Colorado: $198/hr., $310,000 ann.; 67% PC-BC; 83% NCG; no significant high; up 17%
Hawaii: $205/hr., $349,000 ann.; 33% PC-BC; 66% NCG; no significant high; up 12%
Nevada: $224/hr., $379,000 ann.; 75% PC-BC; 83% NCG; no significant high; down 11%
New Mexico: $285/hr., $475,000 ann.; 100% PC-BC; 60% NCG; high of $395/hr.; no change
Oklahoma: $215/hr., $365,000 ann.; 50% PC-BC; 70% NCG; no significant high; no change
Texas: $251/hr., $422,000 ann.; 88% PC-BC; 76% NCG; high of $325/hr.; no change
Utah: No jobs open or information available
The Pacific Northwest averages are up 15 percent from last year at $231 per hour/$390,000 annually. Overall, 50 percent of the jobs open this year are available to PC-BC physicians, and 42 percent of them are with NCGs. There was no compensation information available for Alaska or Montana.
Alaska: No compensation information available; 33% PC-BC; 33% NCG
Idaho: $260/hr., $435,000 ann.; 100% PC-BC; 100% NCG; no significant high; up 14%
Montana: No compensation information available
Oregon: $215/hr., $365,000 ann.; 50% PC-BC; 50% NCG; high of $220/hr.; up 14%
Washington: $219/hr., $371,000 ann.; 35% PC-BC; 29% NCG; high of $250/hr.; up 21%
Wyoming: $230/hr., $404,000 ann.; 33% PC-BC; no NCG; high of $250/hr.; no change
The 13 states of the Midwest average $225 per hour/$381,000 annually, with 60 percent of the jobs open to PC-BC physicians and 54 percent of the jobs offered by NCGs. The regional average is up 10 percent. North Dakota was unavailable, but look for some high activity in Chicago.
Illinois: $226/hr., $382,000 ann.; 36% PC-BC; 58% NCG; high of $269/hr.; down 3%
Indiana: $213/hr., $362,000 ann.; 42% PC-BC; 75% NCG; high of $245/hr.; down 7%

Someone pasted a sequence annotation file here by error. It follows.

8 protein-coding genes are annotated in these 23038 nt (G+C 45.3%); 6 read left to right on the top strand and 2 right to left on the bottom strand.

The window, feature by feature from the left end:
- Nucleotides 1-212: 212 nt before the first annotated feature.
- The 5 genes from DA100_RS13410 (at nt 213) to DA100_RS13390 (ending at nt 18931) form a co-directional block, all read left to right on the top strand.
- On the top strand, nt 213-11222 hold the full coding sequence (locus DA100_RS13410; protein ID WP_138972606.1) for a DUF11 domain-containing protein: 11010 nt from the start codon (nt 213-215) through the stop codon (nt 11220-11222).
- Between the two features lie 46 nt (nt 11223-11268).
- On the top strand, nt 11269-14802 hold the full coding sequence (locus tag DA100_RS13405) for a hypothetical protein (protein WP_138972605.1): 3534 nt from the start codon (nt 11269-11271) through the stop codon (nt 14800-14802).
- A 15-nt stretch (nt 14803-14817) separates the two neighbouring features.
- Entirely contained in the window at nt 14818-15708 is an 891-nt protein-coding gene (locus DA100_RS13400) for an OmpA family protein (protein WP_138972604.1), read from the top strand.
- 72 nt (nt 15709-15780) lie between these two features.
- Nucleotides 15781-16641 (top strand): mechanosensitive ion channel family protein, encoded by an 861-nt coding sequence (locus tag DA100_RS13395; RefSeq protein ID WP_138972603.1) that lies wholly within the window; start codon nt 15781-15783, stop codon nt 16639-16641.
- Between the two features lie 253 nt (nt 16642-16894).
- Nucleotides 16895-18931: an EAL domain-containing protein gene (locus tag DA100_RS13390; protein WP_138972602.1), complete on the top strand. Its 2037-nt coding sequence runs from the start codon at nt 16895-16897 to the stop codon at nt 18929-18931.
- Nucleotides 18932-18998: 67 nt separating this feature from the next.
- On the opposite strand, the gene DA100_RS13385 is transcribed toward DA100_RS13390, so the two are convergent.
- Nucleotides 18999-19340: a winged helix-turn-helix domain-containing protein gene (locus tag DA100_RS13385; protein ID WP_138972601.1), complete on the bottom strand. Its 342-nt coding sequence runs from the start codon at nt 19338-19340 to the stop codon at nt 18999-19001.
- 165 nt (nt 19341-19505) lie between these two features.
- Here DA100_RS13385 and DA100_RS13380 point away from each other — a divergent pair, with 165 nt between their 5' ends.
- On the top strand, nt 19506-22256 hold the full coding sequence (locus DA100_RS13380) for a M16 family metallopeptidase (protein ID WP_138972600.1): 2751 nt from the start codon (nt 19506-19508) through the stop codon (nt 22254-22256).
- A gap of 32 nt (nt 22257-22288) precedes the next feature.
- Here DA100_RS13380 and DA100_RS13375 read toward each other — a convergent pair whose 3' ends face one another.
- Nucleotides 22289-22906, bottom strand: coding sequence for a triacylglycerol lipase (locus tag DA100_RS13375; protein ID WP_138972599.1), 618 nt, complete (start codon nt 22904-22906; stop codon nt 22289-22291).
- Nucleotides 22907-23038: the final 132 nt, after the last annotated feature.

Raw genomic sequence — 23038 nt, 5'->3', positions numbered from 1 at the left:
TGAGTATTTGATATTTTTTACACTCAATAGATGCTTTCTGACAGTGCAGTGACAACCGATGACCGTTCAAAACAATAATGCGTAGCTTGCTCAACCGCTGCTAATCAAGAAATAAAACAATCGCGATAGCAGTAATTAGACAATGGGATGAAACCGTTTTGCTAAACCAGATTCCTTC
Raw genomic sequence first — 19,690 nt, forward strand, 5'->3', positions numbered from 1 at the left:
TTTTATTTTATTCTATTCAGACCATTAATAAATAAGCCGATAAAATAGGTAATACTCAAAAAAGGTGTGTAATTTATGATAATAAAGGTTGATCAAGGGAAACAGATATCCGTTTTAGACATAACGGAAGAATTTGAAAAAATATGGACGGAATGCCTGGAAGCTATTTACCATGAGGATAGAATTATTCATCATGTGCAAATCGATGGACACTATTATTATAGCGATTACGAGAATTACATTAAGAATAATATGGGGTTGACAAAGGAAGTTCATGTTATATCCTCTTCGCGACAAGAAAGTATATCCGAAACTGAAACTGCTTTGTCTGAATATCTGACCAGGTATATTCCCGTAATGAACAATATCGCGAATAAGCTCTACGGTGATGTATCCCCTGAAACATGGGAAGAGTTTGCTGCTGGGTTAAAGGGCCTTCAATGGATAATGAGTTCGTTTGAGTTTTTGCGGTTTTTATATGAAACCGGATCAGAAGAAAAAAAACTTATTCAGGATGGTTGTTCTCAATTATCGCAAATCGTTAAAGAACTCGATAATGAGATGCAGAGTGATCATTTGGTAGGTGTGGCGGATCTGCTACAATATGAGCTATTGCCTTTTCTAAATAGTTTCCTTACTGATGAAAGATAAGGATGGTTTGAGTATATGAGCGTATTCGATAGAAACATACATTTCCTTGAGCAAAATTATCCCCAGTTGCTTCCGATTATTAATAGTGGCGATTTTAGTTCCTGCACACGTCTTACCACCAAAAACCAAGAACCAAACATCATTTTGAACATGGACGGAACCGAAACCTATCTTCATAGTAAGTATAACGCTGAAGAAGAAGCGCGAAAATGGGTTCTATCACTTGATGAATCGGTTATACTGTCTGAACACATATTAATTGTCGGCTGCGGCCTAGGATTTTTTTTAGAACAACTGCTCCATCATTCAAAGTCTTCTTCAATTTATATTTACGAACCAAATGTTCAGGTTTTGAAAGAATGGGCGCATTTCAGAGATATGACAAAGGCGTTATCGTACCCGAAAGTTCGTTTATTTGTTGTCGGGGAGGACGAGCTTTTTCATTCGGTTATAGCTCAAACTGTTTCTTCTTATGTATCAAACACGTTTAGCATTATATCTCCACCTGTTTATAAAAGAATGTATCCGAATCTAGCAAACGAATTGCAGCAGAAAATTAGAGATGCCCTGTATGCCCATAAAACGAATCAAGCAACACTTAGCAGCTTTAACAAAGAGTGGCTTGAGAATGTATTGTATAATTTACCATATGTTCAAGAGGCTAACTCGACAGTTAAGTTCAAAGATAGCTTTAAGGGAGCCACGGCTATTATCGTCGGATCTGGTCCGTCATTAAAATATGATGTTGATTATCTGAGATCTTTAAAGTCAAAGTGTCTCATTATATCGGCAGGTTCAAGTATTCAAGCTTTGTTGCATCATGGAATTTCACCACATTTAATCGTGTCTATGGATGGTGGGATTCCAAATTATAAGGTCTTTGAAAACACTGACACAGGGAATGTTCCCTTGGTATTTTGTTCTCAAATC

Iowa: $238/hr., $400,000 ann.; 43% PC-BC; 45% NCG; high of $273/hr.; up 20%
Kansas: $225/hr., $381,000 ann.; 62% PC-BC; 77% NCG; high of $265/hr.; up 16%
Kentucky: $227/hr., $384,000 ann.; 79% PC-BC; 92% NCG; high of $365/hr.; no change
Michigan: $206/hr., $351,000 ann.; 70% PC-BC; 75% NCG; high of $225/hr.; up 5%
Minnesota: $205/hr., $350,000 ann.; 66% PC-BC; 33% NCG; no significant high; no change
Missouri: $234/hr., $396,000 ann.; 63% PC-BC; 38% NCG; high of $315/hr.; up 12%
Nebraska: $223/hr., $378,000 ann.; 66% PC-BC; 33% NCG; no significant high; up 15%
North Dakota: No jobs open or information available
Ohio: $241/hr., $406,000 ann.; 56% PC-BC; 82% NCG; high of $260/hr.; up 9%
South Dakota: $154/hr., $270,000 ann.; 100% PC-BC; no NCG; $100,000 sign-on; no comparison available
Wisconsin: $239/hr., $402,000 ann.; 41% PC-BC; 45% NCG; high of $300/hr.; up 10%
The Mid-Atlantic states are up 10 percent, with a regional average of $212 per hour/$360,000 annually. The District of Columbia is silent this season, but both Philadelphia and Baltimore are active. Overall, 31 percent of jobs are open to PC-BC physicians, and 65 percent of the jobs are with NCGs.
Delaware: $166/hr., $290,000; no PC-BC; 50% NCG; no significant high; no change
District of Columbia: No jobs open or information available
Maryland: $213/hr., $362,000 ann.; 9% PC-BC; 50% NCG; high of $266/hr.; up 14%
New Jersey: $208/hr., $356,000 ann.; 19% PC-BC; 86% NCG; high of $270/hr.; no change
Pennsylvania: $223/hr., $378,000 ann.; 27% PC-BC; 52% NCG; high of $300/hr.; no change
Virginia: $232/hr., $392,000 ann.; 30% PC-BC; 69% NCG; no significant high; down 10%
West Virginia: $230/hr., $388,000 ann.; 100% PC-BC; 85% NCG; high of $236/hr.; up 16%
Only 21 percent of jobs in the Northeast are open to PC-BC physicians, and the NCG penetration is only 32 percent. Regional averages are up 5 percent at $192 per hour/$330,000 annually. Both Boston and New York City show activity.
Connecticut: $198/hr., $337,000 ann.; 16% PC-BC; 28% NCG; high of $216/hr.; up 10%
Maine: $190/hr., $326,000 ann.; 25% PC-BC; 20% NCG; no significant high; up 9%
Massachusetts: $210/hr., $357,000 ann.; 5% PC-BC; no NCG; high of $250/hr.; up 12%
New Hampshire: $186/hr., $320,000 ann.; 21% PC-BC; 43% NCG; no significant high; no change
New York: $216/hr., $367,000 ann.; 29% PC-BC; 60% NCG; high of $275/hr.; up 4%
Rhode Island: $165/hr., $287,000 ann.; 50% PC-BC; 75% NCG; no significant high; no change
Vermont: $180/hr., $310,000 ann.; no PC-BC; no NCG; no significant high; no change
Ms. Katz is president of The Katz Company EMC, a member of ACEP’s Workforce and Career sections, and a frequent speaker and faculty at conferences and residency programs. Contact her at firstname.lastname@example.org.